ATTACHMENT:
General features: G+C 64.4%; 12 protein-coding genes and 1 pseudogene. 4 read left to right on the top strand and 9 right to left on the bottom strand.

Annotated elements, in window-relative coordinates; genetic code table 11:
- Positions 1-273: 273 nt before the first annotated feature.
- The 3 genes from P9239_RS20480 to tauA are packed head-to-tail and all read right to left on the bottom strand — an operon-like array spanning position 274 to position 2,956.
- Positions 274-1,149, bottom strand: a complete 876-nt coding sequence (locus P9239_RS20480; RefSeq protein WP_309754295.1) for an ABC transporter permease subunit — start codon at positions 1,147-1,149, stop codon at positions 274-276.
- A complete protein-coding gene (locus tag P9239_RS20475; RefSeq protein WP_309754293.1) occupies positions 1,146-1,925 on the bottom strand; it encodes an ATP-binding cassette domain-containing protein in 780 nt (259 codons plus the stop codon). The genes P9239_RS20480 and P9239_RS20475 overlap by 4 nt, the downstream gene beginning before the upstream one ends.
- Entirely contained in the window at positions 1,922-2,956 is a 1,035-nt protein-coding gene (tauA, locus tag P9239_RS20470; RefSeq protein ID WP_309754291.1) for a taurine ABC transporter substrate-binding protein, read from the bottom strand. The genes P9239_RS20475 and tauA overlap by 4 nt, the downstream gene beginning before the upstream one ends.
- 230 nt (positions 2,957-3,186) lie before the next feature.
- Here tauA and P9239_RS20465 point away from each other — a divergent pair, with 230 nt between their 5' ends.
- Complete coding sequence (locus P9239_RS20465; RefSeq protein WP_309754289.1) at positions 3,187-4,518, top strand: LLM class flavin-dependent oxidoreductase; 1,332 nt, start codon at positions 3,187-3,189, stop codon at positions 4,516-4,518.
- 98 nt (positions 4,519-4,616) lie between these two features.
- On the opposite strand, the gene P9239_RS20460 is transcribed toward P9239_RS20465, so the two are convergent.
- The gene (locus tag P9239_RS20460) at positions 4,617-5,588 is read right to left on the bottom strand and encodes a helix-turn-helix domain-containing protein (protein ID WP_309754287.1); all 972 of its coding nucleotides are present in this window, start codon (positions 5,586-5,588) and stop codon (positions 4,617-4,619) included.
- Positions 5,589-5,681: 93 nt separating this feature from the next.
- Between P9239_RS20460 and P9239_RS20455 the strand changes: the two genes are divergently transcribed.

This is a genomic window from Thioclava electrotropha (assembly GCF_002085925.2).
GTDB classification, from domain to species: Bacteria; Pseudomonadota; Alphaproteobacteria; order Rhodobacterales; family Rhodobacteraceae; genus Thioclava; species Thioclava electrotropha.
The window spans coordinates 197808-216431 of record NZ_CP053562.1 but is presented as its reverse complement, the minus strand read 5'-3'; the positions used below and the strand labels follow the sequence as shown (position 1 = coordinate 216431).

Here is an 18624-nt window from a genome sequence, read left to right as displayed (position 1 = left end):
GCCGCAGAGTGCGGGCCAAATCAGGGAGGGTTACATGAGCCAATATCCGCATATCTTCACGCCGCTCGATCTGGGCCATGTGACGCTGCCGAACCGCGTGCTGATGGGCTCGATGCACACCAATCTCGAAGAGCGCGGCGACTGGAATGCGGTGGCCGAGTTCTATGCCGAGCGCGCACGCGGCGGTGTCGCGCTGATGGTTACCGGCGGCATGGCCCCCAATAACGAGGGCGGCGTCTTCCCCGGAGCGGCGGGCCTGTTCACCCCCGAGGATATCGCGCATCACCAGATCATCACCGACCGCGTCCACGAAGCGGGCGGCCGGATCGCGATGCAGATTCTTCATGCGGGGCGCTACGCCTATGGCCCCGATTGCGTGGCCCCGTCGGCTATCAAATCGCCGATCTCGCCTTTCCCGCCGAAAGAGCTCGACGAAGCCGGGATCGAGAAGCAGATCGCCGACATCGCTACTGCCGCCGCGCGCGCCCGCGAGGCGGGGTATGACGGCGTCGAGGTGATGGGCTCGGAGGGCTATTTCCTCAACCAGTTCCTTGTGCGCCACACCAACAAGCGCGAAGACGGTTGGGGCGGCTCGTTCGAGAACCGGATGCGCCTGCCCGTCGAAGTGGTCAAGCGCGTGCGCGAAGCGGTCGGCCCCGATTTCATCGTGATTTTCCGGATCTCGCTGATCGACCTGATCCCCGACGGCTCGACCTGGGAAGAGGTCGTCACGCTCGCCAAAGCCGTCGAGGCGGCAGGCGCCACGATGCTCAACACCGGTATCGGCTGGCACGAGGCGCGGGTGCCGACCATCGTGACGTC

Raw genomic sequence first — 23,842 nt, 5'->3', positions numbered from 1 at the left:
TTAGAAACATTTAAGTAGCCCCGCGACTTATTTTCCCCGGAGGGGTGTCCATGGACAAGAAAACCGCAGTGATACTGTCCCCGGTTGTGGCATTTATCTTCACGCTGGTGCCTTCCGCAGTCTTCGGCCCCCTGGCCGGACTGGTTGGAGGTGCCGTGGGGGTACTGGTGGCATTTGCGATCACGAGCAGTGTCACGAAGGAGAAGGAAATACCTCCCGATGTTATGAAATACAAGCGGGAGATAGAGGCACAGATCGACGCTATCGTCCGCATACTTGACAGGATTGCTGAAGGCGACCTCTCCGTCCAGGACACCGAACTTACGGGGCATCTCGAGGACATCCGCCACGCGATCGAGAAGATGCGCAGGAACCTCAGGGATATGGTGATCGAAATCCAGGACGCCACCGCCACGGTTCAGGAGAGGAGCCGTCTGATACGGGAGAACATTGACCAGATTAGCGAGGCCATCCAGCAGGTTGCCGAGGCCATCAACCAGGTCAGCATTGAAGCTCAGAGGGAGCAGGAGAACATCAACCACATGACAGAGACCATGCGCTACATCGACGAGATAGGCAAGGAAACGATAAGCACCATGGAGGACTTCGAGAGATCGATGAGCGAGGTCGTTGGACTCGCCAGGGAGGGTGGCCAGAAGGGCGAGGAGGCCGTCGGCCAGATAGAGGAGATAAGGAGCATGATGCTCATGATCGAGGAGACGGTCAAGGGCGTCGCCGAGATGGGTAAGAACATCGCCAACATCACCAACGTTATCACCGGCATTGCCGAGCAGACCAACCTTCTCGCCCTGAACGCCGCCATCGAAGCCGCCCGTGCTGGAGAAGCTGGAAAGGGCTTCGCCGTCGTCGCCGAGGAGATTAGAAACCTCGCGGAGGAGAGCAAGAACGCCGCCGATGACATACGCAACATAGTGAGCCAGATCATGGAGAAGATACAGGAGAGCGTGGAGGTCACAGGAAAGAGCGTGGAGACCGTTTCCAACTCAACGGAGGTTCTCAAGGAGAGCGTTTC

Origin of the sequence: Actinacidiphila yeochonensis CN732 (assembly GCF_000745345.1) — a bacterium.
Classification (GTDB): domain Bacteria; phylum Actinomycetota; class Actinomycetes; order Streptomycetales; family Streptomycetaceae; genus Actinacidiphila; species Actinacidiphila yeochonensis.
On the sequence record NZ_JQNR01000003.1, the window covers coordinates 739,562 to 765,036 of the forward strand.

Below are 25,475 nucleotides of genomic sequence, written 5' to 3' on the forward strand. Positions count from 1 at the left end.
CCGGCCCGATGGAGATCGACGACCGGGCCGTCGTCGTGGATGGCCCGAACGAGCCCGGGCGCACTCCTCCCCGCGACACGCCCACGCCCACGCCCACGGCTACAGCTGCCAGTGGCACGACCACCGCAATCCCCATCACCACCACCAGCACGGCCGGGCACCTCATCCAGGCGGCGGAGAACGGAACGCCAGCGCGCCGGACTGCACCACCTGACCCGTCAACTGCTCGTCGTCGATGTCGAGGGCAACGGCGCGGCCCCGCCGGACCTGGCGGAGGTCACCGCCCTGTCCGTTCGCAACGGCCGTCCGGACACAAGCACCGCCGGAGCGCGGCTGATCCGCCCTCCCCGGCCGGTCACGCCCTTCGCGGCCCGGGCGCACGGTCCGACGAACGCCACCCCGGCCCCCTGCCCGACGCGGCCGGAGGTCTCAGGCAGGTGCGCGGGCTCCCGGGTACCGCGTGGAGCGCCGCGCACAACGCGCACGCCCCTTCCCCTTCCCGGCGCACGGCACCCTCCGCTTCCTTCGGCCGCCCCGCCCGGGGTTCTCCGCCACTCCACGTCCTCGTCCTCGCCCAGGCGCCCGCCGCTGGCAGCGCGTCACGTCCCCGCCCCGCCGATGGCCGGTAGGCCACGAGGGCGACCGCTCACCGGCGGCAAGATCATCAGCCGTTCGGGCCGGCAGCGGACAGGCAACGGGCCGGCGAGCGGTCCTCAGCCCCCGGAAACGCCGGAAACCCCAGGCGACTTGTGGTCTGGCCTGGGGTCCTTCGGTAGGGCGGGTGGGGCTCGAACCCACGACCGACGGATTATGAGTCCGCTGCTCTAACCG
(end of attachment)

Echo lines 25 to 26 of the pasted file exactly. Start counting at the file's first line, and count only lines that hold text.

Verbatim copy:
On the sequence record NZ_JQNR01000003.1, the window covers coordinates 739,562 to 765,036 of the forward strand.

Below are 25,475 nucleotides of genomic sequence, written 5' to 3' on the forward strand. Positions count from 1 at the left end.